Dr Richard Freeman’s medical tribunal adjourned, but public will not be told why
The case will be considered at a new hearing on an unspecified date
The medical tribunal of former British Cycling and Team Sky doctor Richard Freeman has been adjourned, but the public will not be told why.
Dr Freeman, who denies all allegations against him, is accused of ordering testosterone to British Cycling headquarters in Manchester with the intention of administering it to an athlete to dope.
He was due to face a Medical Practitioners Tribunal Service (MPTS) misconduct hearing in February, but the case never got started as legal arguments were heard behind closed doors.
The MPTS announced on Tuesday (March 5) that the case would be adjourned to be considered by a new tribunal at a later date.
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A decision was made during a private session, but the details of that announcement will not be made public.
A spokesperson for the General Medical Council, which has been investigating Dr Freeman’s conduct, said: “It is frustrating that this case has not yet got underway.
“We remain ready to open our case in public and we hope we will be permitted to do so as soon as possible.”
According to the pre-hearing information, on May 16, 2011 Dr Freeman allegedly ordered 30 sachets of Testogel from Fit4Sport Limited to the Manchester Velodrome.
Dr Freeman is also accused of making untrue statements when he denied making the order and suggested the order had been made by mistake.
He is then alleged to have contacted Fit4Sport Limited in October 2011, requesting written confirmation that the order have been sent in error, returned and would be destroyed by the company, knowing this was not true.
Dr Freemen then showed the email to others, knowing the contents were untrue, according to the allegations.
The tribunal was also due hear evidence around allegations that Dr Freeman made untrue statements to the UK Anti-Doping organisation in an interview in February 2017, when he said that the Testogel had been ordered for a non-athlete member of staff and had been returned to Fit4Sport Limited.
It is further alleged that Dr Freeman’s motive for ordering the Testogel was to administer it to an athlete to improve their athletic performance.
The tribunal would also inquire into the allegation that, during his time as team doctor for athletes at British Cycling and Team Sky, Dr Freeman inappropriately provided medical treatment that did not constitute first aid to non-athlete members of staff.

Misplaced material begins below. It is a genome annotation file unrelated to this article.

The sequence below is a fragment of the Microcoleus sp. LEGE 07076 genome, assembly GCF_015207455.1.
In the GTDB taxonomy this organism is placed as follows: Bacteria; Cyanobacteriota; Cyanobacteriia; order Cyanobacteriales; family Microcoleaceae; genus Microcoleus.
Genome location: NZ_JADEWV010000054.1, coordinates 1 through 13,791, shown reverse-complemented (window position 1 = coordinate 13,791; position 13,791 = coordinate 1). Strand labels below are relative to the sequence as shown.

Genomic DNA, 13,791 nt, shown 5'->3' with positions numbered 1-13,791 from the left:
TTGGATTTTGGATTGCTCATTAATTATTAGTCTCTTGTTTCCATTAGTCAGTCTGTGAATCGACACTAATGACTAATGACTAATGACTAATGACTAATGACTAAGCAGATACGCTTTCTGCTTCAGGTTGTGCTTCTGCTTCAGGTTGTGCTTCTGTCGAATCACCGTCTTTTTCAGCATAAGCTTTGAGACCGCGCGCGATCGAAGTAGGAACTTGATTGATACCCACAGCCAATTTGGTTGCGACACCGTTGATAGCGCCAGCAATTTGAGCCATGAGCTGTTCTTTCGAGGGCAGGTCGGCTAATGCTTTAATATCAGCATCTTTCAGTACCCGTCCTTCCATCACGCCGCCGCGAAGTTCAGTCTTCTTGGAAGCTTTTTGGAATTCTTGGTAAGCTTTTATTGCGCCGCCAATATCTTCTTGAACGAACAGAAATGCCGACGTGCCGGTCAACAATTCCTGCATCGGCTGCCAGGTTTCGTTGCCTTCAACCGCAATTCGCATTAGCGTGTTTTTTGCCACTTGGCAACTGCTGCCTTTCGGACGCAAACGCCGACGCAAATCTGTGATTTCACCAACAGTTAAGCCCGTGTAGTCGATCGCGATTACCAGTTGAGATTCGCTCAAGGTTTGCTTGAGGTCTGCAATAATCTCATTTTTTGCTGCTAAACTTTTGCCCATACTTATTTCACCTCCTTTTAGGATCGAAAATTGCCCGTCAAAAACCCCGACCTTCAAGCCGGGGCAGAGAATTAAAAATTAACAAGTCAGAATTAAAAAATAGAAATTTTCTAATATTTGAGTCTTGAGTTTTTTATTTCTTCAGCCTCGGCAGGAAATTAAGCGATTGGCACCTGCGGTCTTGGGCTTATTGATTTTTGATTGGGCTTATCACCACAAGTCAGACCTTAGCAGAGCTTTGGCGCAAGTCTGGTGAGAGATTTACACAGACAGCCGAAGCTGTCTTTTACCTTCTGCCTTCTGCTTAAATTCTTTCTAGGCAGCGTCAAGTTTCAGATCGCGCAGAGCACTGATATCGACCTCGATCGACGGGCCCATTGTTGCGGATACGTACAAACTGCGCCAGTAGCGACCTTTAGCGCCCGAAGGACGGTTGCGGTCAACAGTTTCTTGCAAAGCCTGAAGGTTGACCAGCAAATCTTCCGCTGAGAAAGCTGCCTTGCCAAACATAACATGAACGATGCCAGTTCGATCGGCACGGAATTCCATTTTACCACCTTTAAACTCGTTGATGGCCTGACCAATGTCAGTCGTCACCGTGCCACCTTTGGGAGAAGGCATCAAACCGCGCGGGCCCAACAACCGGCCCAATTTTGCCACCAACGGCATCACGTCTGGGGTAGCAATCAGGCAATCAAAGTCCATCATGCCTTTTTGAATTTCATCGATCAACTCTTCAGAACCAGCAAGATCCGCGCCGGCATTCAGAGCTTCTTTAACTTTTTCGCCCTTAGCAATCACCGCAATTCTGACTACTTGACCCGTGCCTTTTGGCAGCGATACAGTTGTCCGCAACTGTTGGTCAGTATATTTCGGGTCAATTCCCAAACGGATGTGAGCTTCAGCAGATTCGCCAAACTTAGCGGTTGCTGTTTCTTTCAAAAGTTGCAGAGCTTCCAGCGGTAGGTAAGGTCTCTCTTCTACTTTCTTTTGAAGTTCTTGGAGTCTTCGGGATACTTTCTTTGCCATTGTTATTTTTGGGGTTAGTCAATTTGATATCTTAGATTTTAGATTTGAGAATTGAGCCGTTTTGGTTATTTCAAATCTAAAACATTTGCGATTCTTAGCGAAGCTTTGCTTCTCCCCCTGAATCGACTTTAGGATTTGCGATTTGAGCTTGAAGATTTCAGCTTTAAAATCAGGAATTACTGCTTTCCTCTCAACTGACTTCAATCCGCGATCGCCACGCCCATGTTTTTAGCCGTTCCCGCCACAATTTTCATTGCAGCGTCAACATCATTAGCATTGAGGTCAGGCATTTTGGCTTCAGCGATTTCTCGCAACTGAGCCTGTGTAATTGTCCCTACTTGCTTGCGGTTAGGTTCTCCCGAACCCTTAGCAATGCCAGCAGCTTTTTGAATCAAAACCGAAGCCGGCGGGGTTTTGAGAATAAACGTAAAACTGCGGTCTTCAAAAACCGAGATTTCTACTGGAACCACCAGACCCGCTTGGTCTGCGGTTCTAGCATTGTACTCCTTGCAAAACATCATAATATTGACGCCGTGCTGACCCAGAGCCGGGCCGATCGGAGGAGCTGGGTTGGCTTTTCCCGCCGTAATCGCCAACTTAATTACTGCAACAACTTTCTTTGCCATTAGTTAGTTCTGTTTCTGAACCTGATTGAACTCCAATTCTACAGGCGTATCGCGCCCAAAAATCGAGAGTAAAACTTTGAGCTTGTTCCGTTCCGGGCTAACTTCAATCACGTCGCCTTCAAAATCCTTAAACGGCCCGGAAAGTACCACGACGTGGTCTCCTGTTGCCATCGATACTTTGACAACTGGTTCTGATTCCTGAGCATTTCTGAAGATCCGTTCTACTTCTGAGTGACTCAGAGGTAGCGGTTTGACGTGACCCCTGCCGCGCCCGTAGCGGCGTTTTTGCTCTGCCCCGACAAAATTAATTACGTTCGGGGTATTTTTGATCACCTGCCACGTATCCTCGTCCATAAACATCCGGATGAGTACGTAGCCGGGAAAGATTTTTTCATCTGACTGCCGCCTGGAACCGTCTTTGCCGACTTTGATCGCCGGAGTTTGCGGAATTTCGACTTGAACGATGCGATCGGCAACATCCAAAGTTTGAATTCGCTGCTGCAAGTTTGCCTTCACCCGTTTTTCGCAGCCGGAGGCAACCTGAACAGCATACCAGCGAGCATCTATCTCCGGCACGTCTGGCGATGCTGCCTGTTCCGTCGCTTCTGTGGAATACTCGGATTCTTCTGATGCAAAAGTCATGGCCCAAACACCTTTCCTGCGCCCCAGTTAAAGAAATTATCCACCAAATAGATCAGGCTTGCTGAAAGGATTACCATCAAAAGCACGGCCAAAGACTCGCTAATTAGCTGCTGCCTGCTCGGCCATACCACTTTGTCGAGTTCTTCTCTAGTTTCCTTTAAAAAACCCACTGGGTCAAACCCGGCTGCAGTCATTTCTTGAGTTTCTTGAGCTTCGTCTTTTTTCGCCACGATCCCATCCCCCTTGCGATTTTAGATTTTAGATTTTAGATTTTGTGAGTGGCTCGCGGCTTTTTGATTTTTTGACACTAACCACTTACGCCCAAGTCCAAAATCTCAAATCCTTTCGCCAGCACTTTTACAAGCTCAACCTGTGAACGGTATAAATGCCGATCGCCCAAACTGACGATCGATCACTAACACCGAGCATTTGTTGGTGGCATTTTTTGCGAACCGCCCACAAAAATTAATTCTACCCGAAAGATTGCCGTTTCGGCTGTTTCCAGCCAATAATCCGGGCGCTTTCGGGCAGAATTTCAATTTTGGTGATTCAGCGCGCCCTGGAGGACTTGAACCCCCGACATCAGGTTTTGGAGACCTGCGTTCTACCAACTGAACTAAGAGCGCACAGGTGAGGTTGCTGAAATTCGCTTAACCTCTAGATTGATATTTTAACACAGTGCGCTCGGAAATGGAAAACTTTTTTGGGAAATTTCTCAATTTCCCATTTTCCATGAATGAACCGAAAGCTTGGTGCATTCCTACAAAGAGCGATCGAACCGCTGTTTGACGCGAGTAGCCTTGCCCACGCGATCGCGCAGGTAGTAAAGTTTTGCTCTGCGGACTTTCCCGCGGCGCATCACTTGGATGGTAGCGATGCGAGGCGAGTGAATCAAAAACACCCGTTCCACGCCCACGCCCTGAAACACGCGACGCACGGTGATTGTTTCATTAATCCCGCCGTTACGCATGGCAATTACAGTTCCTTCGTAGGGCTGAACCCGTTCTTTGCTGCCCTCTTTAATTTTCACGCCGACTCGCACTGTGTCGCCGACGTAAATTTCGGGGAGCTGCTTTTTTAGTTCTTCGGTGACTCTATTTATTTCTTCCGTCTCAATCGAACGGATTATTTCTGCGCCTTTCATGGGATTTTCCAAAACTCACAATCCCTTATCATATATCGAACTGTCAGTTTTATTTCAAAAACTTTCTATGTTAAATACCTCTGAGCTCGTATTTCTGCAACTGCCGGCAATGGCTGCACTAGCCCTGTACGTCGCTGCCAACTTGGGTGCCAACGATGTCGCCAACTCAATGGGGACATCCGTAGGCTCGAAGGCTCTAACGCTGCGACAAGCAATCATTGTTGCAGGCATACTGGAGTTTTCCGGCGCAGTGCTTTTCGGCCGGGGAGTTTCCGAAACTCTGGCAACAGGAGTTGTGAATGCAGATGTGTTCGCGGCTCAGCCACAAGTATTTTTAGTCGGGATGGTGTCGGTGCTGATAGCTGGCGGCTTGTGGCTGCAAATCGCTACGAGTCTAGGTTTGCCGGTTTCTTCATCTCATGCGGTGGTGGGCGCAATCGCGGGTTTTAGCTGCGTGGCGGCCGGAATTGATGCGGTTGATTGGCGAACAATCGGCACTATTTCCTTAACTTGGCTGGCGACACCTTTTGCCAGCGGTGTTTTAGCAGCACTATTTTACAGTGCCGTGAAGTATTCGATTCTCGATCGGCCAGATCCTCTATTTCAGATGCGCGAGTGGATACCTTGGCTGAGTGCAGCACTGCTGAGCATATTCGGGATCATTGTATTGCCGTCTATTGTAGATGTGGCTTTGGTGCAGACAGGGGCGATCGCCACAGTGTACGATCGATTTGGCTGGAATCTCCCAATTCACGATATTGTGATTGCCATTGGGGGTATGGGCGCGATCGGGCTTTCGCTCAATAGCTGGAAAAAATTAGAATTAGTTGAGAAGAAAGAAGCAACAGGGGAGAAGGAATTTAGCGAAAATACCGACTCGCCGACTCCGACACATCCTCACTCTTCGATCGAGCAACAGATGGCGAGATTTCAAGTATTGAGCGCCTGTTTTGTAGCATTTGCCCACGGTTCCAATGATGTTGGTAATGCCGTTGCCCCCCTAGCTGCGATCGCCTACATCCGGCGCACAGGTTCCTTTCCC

He also allegedly failed to inform three patients’ GPs of medication prescribed and reasons for prescribing.
Dr Freeman is also accused of failing to keep an adequate record management system, that his management of prescription-only medication was inappropriate and that he failed to ensure records on a laptop, which was stolen from him in August 2014, could be retrieved.
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Announcing the delay on Tuesday, a MPTS spokesperson said: “The tribunal hearing case of Dr Freeman has adjourned the case to be considered by a new tribunal at a future date.
“It will be listed by the MPTS in due course.
“The tribunal announced it’s decision today in private session, and a public version will not be made available.
“We believe it is in the public interest, and the interest of everybody involved in the case, for hearings to be completed as quickly as possible.
“We will be working with the parties to relist this hearing at the earliest opportunity.”
Dr Freeman had been due to give evidence before the digital, culture, media and sport committee in Westminster in 2017, but failed to appear citing a “major depressive illness.”
He resigned at British Cycling’s head doctor that year due to ill health.
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Alex Ballinger is editor of BikeBiz magazine, the leading publication for the UK cycle industry, and is the former digital news editor for CyclingWeekly.com. After gaining experience in local newsrooms, national newspapers and in digital journalism, Alex found his calling in cycling, first as a reporter, then as news editor responsible for Cycling Weekly's online news output, and now as the editor of BikeBiz. Since pro cycling first captured his heart during the 2010 Tour de France (specifically the Contador-Schleck battle) Alex covered three Tours de France, multiple editions of the Tour of Britain, and the World Championships, while both writing and video presenting for Cycling Weekly. He also specialises in fitness writing, often throwing himself into the deep end to help readers improve their own power numbers. Away from the desk, Alex can be found racing time trials, riding BMX and mountain bikes, or exploring off-road on his gravel bike. He’s also an avid gamer, and can usually be found buried in an eclectic selection of books.
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